This is the second half of a two part series. See Everything I Ate in Vietnam, Part I for the whole story.
You poor, poor readers. What a task I’m putting you to. I’ve already subjected you to 1,000 words about Vietnamese food, and I’m not even done. You, my dear one of 13 (including myself), are a trooper. A winner. I will reward your tenacious spirit with this picture of a Vietnamese sandwich:
Take the sandwich, for example. For less than one US dollar, you can have a meal loaded with seemingly French ingredients: cheese, pâté, and a baguette! Yet, it doesn’t taste French. Not at all. First, the bread differs from its crusty forbearer; it’s less dense, with large, yeasty air holes beneath the chewy crust. While Vietnam has adopted bread, it’s also adapted it to suit their own applications. The cheese is used for its gummy creaminess–it’s a sealant fusing the meal together. The pâté? I don’t know what it is, but it doesn’t taste like the sort I’ve had served with olives and stinky cheeses.
Some combination of mint, cilantro, and torn basil provides fresh, herby notes, while assorted meats, probably originating from the pig round out the major fillings. A quick squirt of mayonnaise and red chile sauce complete the sandwich. It’s not exactly health food, but the scent of fresh bread and crushed cilantro emanating from early morning stands seduced me into many a purchase.
Speaking of seductions, Hoi An’s culinary specialties also managed to firmly grasp my stomach’s attention. Native to this small town in central Vietnam, cao lau consists of freshly-made wheat noodles, herbs, peppers, fried wonton wrappers, and tofu or pork topping a small pool of broth. I sampled the wares from no fewer than three vendors in five days, mixing together the noodles with the other ingredients until each bite guaranteed an amalgamation of flavor. It sounds simple, sure, but the noodles were divine served slightly firm on the inside but a bit melty on the outside.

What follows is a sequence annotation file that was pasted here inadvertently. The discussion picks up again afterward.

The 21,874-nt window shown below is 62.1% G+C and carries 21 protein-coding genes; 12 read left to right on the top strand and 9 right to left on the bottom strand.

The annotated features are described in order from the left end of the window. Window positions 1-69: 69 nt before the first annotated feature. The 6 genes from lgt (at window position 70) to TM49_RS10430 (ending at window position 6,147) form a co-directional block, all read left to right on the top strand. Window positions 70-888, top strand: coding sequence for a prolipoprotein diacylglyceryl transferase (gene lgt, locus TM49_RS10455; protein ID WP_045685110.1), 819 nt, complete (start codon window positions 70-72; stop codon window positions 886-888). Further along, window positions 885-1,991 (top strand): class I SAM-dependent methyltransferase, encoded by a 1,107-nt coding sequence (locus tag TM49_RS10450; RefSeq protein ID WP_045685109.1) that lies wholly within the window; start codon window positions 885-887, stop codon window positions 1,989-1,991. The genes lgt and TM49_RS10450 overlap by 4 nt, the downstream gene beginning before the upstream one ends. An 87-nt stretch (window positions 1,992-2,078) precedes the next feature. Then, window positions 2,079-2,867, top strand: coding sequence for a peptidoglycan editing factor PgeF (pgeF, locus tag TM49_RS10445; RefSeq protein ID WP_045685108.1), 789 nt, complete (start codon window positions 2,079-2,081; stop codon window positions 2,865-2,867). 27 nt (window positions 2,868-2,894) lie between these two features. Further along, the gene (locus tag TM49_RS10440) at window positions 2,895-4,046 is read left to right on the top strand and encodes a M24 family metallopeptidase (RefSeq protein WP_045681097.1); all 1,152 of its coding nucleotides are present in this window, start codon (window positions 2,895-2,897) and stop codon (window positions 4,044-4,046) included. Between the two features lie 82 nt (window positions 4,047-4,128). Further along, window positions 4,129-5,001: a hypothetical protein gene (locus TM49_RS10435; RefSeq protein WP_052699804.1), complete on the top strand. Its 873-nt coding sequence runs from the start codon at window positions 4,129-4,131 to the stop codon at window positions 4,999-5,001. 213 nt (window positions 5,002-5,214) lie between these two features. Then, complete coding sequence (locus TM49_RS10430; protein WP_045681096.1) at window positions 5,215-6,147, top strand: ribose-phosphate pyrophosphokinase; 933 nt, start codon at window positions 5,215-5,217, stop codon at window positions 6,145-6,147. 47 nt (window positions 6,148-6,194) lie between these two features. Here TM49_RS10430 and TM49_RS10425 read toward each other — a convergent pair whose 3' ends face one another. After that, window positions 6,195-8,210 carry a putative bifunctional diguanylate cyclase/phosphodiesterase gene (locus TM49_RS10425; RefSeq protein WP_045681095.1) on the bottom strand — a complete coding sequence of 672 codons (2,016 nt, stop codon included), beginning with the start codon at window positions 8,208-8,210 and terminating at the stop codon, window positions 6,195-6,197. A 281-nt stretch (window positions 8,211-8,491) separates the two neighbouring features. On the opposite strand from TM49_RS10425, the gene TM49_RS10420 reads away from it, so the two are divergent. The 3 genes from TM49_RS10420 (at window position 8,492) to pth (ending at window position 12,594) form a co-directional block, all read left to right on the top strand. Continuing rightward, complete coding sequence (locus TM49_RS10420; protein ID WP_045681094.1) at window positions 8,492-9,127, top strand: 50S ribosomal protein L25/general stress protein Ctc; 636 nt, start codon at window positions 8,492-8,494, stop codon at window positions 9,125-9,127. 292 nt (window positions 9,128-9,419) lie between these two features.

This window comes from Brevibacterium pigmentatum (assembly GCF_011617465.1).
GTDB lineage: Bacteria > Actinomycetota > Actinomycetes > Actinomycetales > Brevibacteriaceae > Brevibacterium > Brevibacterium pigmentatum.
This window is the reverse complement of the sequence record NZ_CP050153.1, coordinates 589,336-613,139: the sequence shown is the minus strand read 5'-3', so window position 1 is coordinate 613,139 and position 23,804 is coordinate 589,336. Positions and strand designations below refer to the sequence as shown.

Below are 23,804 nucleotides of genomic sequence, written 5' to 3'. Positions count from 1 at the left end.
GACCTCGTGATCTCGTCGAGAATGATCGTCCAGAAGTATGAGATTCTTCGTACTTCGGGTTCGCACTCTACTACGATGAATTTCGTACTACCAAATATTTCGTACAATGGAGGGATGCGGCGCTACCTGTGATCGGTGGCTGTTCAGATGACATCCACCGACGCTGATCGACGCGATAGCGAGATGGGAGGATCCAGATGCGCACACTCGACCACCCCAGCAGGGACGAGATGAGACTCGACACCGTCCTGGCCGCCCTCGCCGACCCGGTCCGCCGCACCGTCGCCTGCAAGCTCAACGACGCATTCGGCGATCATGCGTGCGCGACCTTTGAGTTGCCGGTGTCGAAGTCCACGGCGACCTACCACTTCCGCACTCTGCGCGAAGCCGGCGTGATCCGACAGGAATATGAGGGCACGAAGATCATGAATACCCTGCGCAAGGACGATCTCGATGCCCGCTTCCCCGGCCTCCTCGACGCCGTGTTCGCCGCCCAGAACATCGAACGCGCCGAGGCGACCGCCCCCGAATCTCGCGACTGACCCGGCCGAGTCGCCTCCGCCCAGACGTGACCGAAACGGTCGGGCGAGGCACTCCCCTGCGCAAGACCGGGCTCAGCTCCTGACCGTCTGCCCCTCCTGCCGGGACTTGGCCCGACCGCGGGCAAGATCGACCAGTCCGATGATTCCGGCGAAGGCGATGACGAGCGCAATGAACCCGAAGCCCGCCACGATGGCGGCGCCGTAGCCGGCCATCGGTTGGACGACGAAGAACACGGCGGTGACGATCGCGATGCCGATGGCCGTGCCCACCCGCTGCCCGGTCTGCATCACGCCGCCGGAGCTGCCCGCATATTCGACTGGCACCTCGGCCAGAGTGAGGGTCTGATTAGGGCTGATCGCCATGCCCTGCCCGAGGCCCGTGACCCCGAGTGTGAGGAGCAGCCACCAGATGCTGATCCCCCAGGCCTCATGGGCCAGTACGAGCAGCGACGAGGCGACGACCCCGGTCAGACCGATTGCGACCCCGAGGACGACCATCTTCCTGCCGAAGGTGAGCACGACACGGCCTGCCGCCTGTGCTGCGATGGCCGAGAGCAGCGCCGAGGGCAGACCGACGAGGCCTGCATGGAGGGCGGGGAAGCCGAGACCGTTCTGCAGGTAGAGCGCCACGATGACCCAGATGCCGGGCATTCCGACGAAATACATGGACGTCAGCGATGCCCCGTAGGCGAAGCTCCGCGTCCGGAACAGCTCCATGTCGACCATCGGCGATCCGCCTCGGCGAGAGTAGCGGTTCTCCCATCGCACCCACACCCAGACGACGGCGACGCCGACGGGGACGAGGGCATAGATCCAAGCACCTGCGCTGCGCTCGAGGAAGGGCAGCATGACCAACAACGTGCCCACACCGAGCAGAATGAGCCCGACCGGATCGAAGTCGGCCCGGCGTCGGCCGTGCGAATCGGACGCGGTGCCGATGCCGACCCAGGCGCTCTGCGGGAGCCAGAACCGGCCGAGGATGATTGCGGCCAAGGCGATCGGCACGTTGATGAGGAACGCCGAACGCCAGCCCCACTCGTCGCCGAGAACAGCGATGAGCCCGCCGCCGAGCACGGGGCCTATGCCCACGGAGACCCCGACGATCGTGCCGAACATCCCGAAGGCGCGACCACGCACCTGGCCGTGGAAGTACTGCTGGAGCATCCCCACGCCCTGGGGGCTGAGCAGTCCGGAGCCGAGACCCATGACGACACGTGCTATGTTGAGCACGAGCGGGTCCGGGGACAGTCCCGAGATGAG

Central Vietnam maintains a reputation of having the most delicious food in the country. It’s spicier and more flavor-forward than the offerings in the north and south, with a culinary history reaching further into the past than the other regions. Along with cao lau, white rose dumplings filled with pork and shrimp (not pictured because I’m stupid) attract Vietnamese and foreigners foodies to the area. I enjoyed bowls of cao lau and white rose on the street as well as at restaurants like Miss Ly’s Cafeteria.
Banh Xeo roughly translates into sizzling cakes, though many of the English descriptions consider the dish the equivalent of Vietnamese crepes. This is SO wrong, at least in Central Vietnam. I thought these suckers were much closer to tacos, with a crispy shell containing succulent pieces of shrimp and mystery meat (probably pork) and served alongside chile sauces, bright herbs, and limes. Pickled fruits and vegetables and rice paper completed one of my favorite plates.
Though these are allegedly available on the street, I never once saw this exact type sold that way. These were from Morning Glory, a restaurant in Hoi An designed for tourists who want to sample street food with access to cloth napkins. I could be snarky about this place, but it was really delicious with a menu more like an encyclopedia of Vietnamese street food.